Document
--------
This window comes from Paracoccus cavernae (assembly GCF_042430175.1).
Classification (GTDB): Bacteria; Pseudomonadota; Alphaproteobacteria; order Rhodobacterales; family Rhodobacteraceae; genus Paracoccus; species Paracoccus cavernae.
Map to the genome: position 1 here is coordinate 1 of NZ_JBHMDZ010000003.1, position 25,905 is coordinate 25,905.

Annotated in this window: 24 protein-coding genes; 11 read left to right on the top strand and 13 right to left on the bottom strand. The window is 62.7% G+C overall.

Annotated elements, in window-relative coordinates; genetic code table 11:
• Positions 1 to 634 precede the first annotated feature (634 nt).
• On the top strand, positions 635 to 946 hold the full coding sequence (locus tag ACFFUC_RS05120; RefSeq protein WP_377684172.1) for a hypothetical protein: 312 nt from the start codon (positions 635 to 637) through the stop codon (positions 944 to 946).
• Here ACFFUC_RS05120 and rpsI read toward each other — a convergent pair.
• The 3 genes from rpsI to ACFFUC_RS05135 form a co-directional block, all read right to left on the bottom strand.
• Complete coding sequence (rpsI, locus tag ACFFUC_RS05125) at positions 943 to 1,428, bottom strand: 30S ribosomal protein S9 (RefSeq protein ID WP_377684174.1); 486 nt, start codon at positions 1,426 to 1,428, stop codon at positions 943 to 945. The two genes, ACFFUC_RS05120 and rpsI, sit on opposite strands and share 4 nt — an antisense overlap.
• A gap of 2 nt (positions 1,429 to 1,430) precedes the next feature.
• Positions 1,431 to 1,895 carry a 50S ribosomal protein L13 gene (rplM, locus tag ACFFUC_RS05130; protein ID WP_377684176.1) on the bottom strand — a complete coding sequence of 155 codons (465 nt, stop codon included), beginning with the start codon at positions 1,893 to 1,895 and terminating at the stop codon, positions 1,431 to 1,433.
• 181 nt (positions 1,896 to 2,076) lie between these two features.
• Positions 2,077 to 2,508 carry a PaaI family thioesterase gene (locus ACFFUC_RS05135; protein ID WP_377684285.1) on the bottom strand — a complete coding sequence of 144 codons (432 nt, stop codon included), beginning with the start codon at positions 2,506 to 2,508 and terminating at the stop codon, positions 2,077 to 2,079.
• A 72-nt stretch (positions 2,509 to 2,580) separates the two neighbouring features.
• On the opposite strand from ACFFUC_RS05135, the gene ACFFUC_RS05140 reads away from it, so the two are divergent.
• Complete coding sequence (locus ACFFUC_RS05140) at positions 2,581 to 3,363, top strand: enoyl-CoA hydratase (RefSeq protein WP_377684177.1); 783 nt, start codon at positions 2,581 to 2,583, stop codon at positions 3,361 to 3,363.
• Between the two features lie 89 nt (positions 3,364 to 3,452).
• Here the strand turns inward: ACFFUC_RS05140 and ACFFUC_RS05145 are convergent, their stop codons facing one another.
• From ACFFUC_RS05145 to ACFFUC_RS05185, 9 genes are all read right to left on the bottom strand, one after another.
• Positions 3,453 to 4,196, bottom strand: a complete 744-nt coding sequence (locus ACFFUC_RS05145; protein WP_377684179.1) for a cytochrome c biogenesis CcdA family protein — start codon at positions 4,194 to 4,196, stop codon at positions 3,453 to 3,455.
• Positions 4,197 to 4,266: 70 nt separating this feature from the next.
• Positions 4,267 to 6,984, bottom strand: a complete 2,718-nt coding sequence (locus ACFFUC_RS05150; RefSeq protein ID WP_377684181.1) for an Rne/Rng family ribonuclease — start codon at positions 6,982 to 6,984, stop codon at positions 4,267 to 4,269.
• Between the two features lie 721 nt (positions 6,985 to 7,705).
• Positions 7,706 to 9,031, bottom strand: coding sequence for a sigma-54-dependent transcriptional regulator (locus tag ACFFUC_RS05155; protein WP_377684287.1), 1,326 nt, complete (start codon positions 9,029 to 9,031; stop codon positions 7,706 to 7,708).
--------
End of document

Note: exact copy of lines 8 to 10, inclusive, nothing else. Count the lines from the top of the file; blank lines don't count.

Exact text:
• Here ACFFUC_RS05120 and rpsI read toward each other — a convergent pair.
• The 3 genes from rpsI to ACFFUC_RS05135 form a co-directional block, all read right to left on the bottom strand.
• Complete coding sequence (rpsI, locus tag ACFFUC_RS05125) at positions 943 to 1,428, bottom strand: 30S ribosomal protein S9 (RefSeq protein ID WP_377684174.1); 486 nt, start codon at positions 1,426 to 1,428, stop codon at positions 943 to 945. The two genes, ACFFUC_RS05120 and rpsI, sit on opposite strands and share 4 nt — an antisense overlap.